Ultimately, the film portrays Veidt’s view as flawed in that he loses part of his humanity. He becomes depressed and apathetic and cold toward others. None of the other characters approve of his plan, yet after its fruition they must keep it secret lest they get disintegrated like Rorschach or (if they escape to expose Veidt) upset the newly established world peace.

Dr. Manhattan, the genius physicist who gained superpowers following a laboratory accident, is also not exempt from imperfection. His invulnerability and limitless control over matter assist the US government in winning the Vietnam war (Watchmen’s story occurs in an alternate history). The victory ostensibly results in an American global political hegemony. People believe Dr. Manhattan’s sheer presence will deter nuclear war. However, eventually the opposite scenario brews: many realize that Dr. Manhattan “represents, like the atomic bomb, this ability to save us and destroy us at the same moment.”[9] A commentator who is interviewed in the film reports that Dr. Manhattan’s presence “hasn’t stopped the Soviet Union from stockpiling record amounts of nuclear weapons.”[10] Just because there is a virtually omnipotent, omniscient force guarding the populace, there is no guarantee of perfect trust in him and perfect peace.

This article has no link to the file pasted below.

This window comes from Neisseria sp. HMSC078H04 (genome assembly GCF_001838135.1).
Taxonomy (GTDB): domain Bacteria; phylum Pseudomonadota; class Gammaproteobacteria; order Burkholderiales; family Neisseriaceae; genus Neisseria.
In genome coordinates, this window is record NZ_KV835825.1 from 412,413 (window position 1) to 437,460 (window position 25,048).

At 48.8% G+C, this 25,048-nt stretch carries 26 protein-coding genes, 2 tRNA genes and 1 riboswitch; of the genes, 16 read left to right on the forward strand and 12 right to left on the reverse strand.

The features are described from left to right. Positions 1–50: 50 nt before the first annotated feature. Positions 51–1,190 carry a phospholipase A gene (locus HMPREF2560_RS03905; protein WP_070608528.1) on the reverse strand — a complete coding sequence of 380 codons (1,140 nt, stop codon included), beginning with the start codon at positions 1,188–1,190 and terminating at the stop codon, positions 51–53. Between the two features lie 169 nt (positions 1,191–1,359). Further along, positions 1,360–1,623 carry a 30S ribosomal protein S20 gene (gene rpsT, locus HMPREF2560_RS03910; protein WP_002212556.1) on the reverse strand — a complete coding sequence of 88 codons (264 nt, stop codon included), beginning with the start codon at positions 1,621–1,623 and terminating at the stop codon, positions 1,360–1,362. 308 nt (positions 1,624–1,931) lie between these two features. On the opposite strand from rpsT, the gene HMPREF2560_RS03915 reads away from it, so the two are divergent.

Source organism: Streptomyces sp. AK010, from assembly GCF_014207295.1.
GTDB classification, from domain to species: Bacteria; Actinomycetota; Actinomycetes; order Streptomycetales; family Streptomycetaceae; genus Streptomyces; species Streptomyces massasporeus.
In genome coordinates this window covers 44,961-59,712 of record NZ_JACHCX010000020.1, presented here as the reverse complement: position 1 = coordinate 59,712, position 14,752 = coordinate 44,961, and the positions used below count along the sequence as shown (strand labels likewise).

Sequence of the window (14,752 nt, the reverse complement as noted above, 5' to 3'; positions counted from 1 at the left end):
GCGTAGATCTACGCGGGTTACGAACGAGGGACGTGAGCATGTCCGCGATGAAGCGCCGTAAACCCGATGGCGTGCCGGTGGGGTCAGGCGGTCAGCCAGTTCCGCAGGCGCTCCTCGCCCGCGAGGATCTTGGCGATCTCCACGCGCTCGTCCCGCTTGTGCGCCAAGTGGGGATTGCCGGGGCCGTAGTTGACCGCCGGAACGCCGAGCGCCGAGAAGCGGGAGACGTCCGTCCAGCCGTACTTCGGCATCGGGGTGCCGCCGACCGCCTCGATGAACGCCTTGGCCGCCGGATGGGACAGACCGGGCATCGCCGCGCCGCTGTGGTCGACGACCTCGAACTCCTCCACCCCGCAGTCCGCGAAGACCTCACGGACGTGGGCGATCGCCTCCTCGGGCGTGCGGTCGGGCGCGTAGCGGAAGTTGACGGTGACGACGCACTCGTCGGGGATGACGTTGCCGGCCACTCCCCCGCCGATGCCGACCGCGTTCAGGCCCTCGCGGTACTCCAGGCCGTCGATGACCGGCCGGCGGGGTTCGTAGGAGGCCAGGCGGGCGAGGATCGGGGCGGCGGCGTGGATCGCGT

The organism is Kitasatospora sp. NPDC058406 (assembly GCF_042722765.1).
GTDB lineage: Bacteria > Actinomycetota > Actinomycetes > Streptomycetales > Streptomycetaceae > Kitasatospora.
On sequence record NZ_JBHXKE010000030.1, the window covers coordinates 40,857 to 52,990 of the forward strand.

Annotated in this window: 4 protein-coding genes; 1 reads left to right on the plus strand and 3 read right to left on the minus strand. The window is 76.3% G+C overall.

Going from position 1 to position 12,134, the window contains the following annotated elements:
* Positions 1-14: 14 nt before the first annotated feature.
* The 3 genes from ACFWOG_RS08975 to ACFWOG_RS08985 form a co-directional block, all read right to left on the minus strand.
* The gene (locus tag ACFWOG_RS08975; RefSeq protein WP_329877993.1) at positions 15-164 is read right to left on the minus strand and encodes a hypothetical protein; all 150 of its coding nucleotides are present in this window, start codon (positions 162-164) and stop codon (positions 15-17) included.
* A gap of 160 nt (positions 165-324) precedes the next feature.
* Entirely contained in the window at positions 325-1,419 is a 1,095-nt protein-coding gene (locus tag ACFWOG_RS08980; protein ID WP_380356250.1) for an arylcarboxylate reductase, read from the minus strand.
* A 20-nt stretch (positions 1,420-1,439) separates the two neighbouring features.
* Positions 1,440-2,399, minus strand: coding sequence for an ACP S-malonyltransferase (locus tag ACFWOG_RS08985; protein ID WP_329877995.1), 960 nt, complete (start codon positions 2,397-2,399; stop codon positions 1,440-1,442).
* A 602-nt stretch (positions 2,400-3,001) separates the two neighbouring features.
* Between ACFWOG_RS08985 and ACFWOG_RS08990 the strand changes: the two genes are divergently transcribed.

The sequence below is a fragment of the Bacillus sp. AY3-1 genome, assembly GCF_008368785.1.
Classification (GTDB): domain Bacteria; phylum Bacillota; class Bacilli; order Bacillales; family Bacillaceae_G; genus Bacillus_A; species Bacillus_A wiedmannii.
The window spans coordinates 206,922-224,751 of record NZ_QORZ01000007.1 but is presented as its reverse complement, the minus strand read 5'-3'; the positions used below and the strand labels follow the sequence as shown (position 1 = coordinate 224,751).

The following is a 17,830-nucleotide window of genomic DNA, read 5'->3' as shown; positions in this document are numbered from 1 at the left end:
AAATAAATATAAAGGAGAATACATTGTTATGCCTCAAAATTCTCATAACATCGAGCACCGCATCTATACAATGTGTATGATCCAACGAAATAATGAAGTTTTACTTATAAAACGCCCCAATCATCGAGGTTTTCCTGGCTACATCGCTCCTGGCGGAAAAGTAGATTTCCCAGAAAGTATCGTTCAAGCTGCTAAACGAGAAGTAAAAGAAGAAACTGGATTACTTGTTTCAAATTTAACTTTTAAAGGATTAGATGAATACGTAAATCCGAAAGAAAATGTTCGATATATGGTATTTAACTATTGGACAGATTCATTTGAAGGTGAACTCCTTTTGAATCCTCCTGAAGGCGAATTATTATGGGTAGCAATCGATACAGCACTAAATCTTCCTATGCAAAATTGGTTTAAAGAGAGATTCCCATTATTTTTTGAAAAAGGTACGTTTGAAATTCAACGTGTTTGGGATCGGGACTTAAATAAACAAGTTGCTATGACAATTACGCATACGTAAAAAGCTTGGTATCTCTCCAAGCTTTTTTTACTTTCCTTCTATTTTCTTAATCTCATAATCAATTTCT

Some have compared Dr. Manhattan to God. He is so far above the law that he starts disregarding its legitimacy. He has either, according to philosopher Jesse Prinz, lost the “moral emotions” necessary to “have the concept moral rightness;”[11] or, he has intellectualized away the petty issues of mankind as an insignificant blip on the radar of existence. Either way, in a fashion unlike the Christian God, he is imperfect, passible, and succumbs to the emotional strain of dealing with mankind’s myriad flaws. In the Comedian’s words, he does not “give a damn about human beings.”[12] So Dr. Manhattan is also deficient as an authority — eventually emotionally withdrawn and reluctantly allowing Veidt’s atrocities. To him, people become merely “shadows in a fog,” and Silk Spectre observes that when he looks at things, “it’s like he doesn’t remember what they are.”[13]